Return to Carruthers' books 




(Cambridge University Press, 1996.)

ISBN 0-521-48158-9

ISBN 0-521-63999-9 (pbk.)




To what extent, if at all, is language involved in thinking? Do we think in natural language? Or is language but an input and output module for central cognition – a mere communication device, in fact? Peter Carruthers here makes a fresh and provocative contribution to an ancient debate, and claims, in contrast to much recent work in philosophy and cognitive science, that the independence of thought from language is by no means clear-cut. He argues against the communicative conception of language put forward by thinkers such as Fodor and Pinker, and espouses the cognitive conception of language proposed by, for example, Wittgenstein and Dennett; but he refuses to take on board the Whorfian linguistic relativism so often seen as a natural corollary of this position. Instead he argues persuasively for the view that the cognitive conception of language can be deployed in combination with a modularist and nativist view of language and the mind. The book defends a new theory of consciousness which is put to work in the final chapter to argue for the necessary involvement of natural language in human conscious thinking.


Language, Thought and Consciousness will form essential reading for all those interested in the nature and significance of natural language, whether they come from philosophy, psychology, or linguistics.


‘If Carruthers is right, the study of language is – in a very real sense – the study of thought. This has two enormously important consequences. First, it puts linguistics centre stage in cognitive science; second it sanctions the linguistic turn which has so much dominated twentieth-century philosophy. Carruthers’ thesis is thus a very significant one. What impresses most, though, is not the significance of the thesis but its defence. Language, thought and consciousness is a book crammed with penetrating observations and good arguments. Few readers will fail to learn something from it, and none will be disappointed.’

Times Literary Supplement








1          The geography of the issues

            1.1       Conceptual versus natural modality

            1.2       Implications for philosophy and psychology

            1.3       Of wolves and wolf-children

            1.4       Stalnaker's intelligent Martians

            1.5       Anti-realist arguments

            1.6       Realism in mind

            1.7       Innateness and theory of mind

            1.8       Thinking: images or sentences?


2          Which language do we think with?

            2.1       The evidence from scientific psychology

            2.2       The evidence of introspection: images and imaged sentences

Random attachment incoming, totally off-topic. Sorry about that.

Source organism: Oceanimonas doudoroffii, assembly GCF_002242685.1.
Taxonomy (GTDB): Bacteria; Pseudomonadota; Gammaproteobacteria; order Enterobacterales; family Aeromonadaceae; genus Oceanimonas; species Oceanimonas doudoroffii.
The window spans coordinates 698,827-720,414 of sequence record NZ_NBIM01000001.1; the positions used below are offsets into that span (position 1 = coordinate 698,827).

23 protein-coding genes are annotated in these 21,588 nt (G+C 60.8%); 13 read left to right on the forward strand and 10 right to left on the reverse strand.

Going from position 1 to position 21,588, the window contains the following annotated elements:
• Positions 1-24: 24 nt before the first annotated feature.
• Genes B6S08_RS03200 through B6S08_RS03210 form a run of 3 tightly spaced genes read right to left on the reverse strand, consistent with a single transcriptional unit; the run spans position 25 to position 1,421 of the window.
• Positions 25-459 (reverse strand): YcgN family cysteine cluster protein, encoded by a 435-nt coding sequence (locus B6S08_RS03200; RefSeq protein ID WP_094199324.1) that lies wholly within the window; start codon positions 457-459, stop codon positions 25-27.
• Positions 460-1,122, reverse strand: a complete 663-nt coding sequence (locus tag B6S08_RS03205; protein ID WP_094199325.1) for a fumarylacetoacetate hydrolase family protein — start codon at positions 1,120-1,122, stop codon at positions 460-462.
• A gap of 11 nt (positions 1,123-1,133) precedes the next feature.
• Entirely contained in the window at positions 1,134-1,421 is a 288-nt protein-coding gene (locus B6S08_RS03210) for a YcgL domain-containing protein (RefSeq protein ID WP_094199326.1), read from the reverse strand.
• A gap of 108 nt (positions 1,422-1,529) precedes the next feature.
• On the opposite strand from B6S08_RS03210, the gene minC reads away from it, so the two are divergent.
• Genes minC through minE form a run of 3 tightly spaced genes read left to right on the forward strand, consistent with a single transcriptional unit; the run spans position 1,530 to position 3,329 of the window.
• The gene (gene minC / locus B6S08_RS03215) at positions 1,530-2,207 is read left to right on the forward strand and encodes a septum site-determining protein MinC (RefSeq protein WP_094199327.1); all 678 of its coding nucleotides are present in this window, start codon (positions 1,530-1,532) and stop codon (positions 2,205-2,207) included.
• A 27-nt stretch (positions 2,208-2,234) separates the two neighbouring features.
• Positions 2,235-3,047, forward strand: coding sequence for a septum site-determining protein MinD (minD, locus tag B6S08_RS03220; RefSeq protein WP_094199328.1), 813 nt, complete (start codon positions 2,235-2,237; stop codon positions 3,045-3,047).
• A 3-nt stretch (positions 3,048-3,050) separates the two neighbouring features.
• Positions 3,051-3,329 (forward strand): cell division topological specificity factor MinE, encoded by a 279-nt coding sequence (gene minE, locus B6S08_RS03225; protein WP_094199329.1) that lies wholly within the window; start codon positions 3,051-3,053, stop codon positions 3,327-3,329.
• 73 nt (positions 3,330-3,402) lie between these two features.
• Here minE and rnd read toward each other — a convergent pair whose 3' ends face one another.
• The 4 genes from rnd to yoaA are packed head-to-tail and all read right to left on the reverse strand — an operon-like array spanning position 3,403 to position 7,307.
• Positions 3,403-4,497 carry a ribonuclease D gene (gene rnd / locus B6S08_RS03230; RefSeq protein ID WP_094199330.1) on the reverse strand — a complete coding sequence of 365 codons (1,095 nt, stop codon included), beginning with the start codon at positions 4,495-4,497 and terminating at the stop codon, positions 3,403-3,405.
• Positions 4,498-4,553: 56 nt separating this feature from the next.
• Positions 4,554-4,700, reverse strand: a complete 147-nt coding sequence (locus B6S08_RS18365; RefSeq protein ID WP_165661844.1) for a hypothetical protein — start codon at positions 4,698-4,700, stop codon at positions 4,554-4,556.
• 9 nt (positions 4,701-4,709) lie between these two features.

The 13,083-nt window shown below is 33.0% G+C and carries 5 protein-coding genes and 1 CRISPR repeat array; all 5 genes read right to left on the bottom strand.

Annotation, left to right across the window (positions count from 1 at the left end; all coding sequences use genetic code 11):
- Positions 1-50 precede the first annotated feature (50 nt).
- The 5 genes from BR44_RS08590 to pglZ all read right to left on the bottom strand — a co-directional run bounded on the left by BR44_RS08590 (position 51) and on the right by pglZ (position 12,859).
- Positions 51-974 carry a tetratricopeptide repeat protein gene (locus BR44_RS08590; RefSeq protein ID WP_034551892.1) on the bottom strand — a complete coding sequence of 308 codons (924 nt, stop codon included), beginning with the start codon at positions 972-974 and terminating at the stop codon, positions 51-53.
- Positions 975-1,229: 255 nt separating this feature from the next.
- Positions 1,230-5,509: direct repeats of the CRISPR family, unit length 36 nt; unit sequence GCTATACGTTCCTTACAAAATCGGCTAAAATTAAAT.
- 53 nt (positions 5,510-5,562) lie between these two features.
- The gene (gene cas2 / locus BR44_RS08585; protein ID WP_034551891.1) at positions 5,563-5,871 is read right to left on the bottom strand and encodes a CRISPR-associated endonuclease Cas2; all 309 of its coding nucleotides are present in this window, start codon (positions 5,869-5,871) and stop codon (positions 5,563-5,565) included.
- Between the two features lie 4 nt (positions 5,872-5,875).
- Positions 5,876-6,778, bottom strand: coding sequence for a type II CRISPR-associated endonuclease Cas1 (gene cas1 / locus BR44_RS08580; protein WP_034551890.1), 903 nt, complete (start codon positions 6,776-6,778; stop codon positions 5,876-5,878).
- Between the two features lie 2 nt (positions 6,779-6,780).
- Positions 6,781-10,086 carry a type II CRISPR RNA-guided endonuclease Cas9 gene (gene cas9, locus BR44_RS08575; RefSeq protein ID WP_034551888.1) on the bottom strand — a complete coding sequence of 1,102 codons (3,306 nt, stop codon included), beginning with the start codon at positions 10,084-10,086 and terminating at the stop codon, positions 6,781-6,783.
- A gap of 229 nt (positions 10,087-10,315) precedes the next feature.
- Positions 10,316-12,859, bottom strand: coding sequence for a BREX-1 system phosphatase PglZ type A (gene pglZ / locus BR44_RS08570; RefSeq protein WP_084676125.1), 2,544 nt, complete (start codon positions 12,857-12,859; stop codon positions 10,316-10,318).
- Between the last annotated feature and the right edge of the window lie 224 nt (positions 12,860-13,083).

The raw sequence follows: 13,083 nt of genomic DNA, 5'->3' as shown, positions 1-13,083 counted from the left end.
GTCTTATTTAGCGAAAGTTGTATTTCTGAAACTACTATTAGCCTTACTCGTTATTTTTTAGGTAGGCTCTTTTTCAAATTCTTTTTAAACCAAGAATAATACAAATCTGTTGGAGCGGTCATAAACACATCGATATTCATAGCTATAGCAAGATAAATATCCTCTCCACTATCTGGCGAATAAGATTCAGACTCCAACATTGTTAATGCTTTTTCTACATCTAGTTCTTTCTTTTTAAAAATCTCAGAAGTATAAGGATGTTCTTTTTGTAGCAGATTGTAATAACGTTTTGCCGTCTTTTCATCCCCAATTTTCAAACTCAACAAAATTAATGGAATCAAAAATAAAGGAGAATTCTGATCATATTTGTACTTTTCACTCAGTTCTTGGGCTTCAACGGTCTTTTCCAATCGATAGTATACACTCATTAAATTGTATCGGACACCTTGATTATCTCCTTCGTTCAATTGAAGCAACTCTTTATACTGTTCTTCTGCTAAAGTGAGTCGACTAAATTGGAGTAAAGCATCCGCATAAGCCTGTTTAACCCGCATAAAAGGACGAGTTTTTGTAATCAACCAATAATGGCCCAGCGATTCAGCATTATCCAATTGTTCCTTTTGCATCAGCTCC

2.3       The scope and strength of the introspective thesis

            2.4       Objections and elucidations

            2.5       Fallible introspection and Fodor

            2.6       Individuating propositional attitudes

            2.7       Animals and infants

            2.8       Language-learning and sub-personal thought


3          Thought-based semantics

            3.1       The argument from foreign believers

            3.2       Grice's thought-based semantics

            3.3       Two objections

            3.4       Searle's version of thought-based semantics

            3.5       A marriage of Searle and Fodor?

            3.6       Causal co-variance theories

            3.7       Misrepresentation, and asymmetric causal dependence

            3.8       The all Ss problem


4          Holism and language

            4.1       From mental realism to Mentalese

            4.2       The demand for scientific vindication

            4.3       The problem of holism

            4.4       Between holism and atomism

            4.5       Arguments for holism

            4.6       The need for a language-based semantics

            4.7       Language-based semantics 1: functional-role semantics

            4.8       Language-based semantics 2: canonical acceptance conditions


5          First steps towards a theory of consciousness

            5.1       Retrospect: the need for a theory of consciousness

            5.2       Conscious versus non-conscious mental states

            5.3       Cartesian consciousness

            5.4       Why Cartesianism won't do

            5.5       What kind of theory do we want?

            5.6       Kirk: presence to central decision making

            5.7       Higher-order discrimination and feel

            5.8       The case for higher-order thought theory


6          Second (-order) steps towards a theory of consciousness

            6.1       Theory 1: actual and conscious

            6.2       Theory 2: actual and non-conscious

            6.3       Theory 3: potential and non-conscious

            6.4       Theory 4: potential and conscious

            6.5       Dennett 1978: availability to print-out

            6.6       Dennett 1991: multiple drafts and probes

            6.7       Time and indeterminacy

            6.8       Dennett on the place of language in thought